42. Criticism has also come from within the public administration. A report for the State of Massachusetts general court found that “However well intentioned, risk assessment tools may have their own limitations due to their reliance on data of questionable correlation to predictability and the rigidity of application that restricts a judge’s decision … Risk assessment tools depend on historical data to process and determine a likely outcome when applied to an individual defendant. The quality of the prediction largely depends on the quality of the data put into the tool. A significant flaw in many risk assessment tools is that the algorithm relies on arrest data as the starting point of analysis to predict a future event, and this data may incorporate implicit bias … Furthermore, many commercially available risk assessment tools do not reveal their algorithms or methodologies, which fosters mistrust in the system, makes it difficult for defense counsel to challenge their results, and inhibits the ability of a jurisdiction to address inconsistent results quickly and accurately. The reliance on arrest data as a predictive factor has led to biased results counterproductive to the purpose of using a tool in the first place … The drawbacks of implementing a currently available risk assessment tool would likely outweigh any incremental improvement in bail decisions.”Note
43. Judges on the Supreme Court of Ohio decided against recommending the use of pretrial risk assessment tools as part of a reform of the State’s bail system, despite the previous findings of a special task force. The judges were said to have been notably influenced by arguments presented by the American Civil Liberties Union, which particularly emphasised the risk of racial bias.Note

3 Oversight and regulation

3.1 The UK West Midlands Police and Crime Commissioner’s Ethics Committee

44. In this section, I will focus on the situation of the West Midlands Police (WMP), which is well-developed and about which considerable information is available (including through my own contacts with the persons concerned). WMP has a ‘Data-Driven Insights’ project intended to make better use of the large amounts of data already held in its various datasets which exist as separate information ‘silos’ whose contents are not easily combined or cross-referenced. Realising that the same data-processing tools were easily transferable to the other 43 police forces in the United Kingdom, this project was expanded to become the National Data Analytics Solution (NDAS). The NDAS is being developed in partnership with eight other UK police forces or agencies and with technical support from a private company, Accenture. The project consists of three main elements: Insight Search, a search engine covering nine databases, available to officers on mobile devices; Business Insights, which focuses on internal matters (such as officer well-being); and Insights Lab, which develops innovative data analytics tools specifically for policing. The Data-Driven Insights project had a £17 million budget, with Insight Search estimated to have generated £23 million-worth of benefits in its first three years of operation alone. So far, its AI-based systems have mainly been used to identify individuals who may be likely to go on and commit knife or firearms offences (‘Most Serious Violence’) and to identify persons who may be victims of human trafficking (‘Modern Slavery’).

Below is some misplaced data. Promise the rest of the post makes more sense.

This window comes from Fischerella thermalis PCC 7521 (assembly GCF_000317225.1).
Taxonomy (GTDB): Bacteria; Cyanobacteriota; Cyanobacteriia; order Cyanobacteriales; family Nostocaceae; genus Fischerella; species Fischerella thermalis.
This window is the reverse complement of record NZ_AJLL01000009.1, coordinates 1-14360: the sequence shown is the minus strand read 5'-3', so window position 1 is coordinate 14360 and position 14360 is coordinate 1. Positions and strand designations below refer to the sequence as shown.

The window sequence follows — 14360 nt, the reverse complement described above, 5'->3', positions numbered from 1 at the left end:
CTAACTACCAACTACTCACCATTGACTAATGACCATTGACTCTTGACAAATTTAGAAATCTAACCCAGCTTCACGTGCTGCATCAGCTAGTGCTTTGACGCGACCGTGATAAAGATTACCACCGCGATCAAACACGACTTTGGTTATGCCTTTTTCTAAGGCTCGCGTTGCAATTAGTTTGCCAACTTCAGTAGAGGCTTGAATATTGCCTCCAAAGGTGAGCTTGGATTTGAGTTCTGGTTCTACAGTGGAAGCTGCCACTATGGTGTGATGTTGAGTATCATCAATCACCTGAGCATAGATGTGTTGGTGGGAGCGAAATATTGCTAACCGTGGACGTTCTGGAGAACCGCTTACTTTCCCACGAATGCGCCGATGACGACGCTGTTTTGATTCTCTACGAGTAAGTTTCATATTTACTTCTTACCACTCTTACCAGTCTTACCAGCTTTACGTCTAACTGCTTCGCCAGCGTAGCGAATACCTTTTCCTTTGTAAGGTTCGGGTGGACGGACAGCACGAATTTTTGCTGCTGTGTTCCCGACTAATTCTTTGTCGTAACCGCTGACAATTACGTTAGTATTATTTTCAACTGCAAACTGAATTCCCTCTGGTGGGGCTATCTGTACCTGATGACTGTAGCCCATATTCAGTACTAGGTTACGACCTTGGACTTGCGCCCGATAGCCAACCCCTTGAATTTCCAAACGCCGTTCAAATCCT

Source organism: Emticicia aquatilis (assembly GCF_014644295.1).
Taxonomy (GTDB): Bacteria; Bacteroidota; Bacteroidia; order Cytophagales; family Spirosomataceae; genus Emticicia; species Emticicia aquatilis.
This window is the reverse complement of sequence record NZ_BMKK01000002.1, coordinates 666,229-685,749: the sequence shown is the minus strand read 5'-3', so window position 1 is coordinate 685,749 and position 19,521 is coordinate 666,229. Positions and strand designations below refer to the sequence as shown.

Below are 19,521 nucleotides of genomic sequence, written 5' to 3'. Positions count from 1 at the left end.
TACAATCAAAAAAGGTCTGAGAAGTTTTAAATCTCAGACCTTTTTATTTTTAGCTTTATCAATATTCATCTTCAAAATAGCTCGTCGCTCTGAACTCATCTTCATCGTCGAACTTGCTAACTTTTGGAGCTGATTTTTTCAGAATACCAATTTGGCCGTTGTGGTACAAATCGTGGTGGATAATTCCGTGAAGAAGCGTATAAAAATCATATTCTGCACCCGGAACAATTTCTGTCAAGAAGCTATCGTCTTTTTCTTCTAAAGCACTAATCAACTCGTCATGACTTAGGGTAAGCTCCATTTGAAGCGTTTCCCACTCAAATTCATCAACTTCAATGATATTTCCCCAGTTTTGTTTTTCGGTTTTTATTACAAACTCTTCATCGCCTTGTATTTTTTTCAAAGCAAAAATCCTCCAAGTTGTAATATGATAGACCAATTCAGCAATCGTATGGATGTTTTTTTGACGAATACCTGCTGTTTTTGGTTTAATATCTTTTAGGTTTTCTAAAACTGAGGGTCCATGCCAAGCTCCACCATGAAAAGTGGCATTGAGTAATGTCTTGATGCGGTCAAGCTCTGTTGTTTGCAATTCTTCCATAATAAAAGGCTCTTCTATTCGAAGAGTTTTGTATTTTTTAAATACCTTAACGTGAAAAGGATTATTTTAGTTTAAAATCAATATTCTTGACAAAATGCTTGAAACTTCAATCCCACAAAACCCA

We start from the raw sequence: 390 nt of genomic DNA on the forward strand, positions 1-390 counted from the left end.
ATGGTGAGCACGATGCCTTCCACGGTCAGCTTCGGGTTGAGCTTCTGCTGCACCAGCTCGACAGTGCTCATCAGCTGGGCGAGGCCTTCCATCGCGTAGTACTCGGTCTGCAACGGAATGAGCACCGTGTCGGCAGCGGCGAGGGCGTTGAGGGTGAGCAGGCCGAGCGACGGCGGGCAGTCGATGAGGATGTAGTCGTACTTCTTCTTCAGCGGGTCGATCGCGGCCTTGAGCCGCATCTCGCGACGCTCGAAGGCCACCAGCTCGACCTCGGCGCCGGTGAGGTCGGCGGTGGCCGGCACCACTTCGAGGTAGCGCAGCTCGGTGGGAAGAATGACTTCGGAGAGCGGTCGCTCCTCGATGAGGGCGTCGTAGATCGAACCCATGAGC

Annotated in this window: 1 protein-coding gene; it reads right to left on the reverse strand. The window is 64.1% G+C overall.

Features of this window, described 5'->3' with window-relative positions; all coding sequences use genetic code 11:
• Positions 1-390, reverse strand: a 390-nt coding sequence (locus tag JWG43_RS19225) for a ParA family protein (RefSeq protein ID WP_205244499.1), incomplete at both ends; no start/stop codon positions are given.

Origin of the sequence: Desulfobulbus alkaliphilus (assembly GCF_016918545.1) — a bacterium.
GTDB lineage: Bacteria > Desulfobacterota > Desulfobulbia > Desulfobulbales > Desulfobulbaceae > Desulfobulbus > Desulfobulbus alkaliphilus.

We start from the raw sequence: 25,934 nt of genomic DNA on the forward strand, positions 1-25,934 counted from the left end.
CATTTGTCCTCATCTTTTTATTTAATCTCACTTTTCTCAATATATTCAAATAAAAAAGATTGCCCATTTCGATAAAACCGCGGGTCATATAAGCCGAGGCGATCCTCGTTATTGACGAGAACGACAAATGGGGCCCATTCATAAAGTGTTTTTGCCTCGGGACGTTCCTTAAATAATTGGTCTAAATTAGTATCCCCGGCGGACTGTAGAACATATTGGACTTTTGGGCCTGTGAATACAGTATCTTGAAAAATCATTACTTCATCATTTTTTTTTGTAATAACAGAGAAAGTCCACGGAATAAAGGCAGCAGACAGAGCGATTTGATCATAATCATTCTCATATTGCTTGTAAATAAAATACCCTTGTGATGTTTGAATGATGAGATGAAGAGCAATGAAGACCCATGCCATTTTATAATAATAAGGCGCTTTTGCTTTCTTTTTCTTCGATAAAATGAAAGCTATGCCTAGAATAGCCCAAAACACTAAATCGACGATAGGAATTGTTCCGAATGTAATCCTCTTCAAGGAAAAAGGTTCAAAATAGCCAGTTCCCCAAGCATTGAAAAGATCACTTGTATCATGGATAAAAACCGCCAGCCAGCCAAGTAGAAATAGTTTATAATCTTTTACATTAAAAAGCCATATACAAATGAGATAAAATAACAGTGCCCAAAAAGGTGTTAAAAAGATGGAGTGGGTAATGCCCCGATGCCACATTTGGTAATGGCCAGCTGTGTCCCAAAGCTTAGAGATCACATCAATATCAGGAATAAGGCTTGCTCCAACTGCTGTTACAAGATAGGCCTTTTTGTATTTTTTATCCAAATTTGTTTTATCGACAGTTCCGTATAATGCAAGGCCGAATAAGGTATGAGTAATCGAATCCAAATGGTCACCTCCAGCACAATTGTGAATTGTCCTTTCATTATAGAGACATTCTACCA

45. The West Midlands Police and Crime Commissioner (PCC) is an elected, independent official tasked with insuring the efficiency and effectiveness of the WMP and the accountability of its Chief Constable. The West Midlands PCC has established an Ethics Committee to advise the PCC and the Chief Constable on data science projects being proposed by the WMP’s Data Analytics Lab. This committee’s stated goal is to “ensure that ethics and people’s rights are put at the heart of the Lab’s work”. Its terms of reference require it to consider a wide range of ethical principles; despite initial reticence on the part of the WMP, there is explicit reference to human rights, both generally and more specifically in relation to non-discrimination and privacy.Note The committee is deliberately diverse, with a 50:50 gender balance and recruitment handled by an agency specialising in ethnic diversity, instructed to bring vacancies to the attention of “ethnic minority, single parent, disabled, religious, sexual orientation and gender groups”. Most members have some form of specialist technical background,Note although there are also non-specialist members. The committee includes a senior representative of another force, which Mr McNeil told me helps to “ground the committee in reality”. Its activities are highly transparent and involve community outreach and consultation activities, albeit within a limited budget. It was decided that although the NDAS was a collaboration between several police forces, the West Midlands PCC’s Ethics Committee would also advise on NDAS proposals, since there was no alternative national ethical structure. Nevertheless, one potential structural weakness of the Ethics Committee is that its existence depends on the West Midlands PCC; there is no guarantee that any future PCC would maintain it.
46. When making proposals to the Ethics Committee, the Data Analytics Lab uses the ‘ALGO-CARE’ matrix. This was developed by Ms Oswald and others following review of the Durham Police HART programme (see above)Note and has been accepted by the National Police Chiefs’ Council as a model for best practice in self-regulation. It is intended to prompt those developing algorithmic tools for use by the police to consider a series of essential practical and ethical concerns. ALGO-CARE is an acronym used to group a series of questions addressing these concerns, including the following: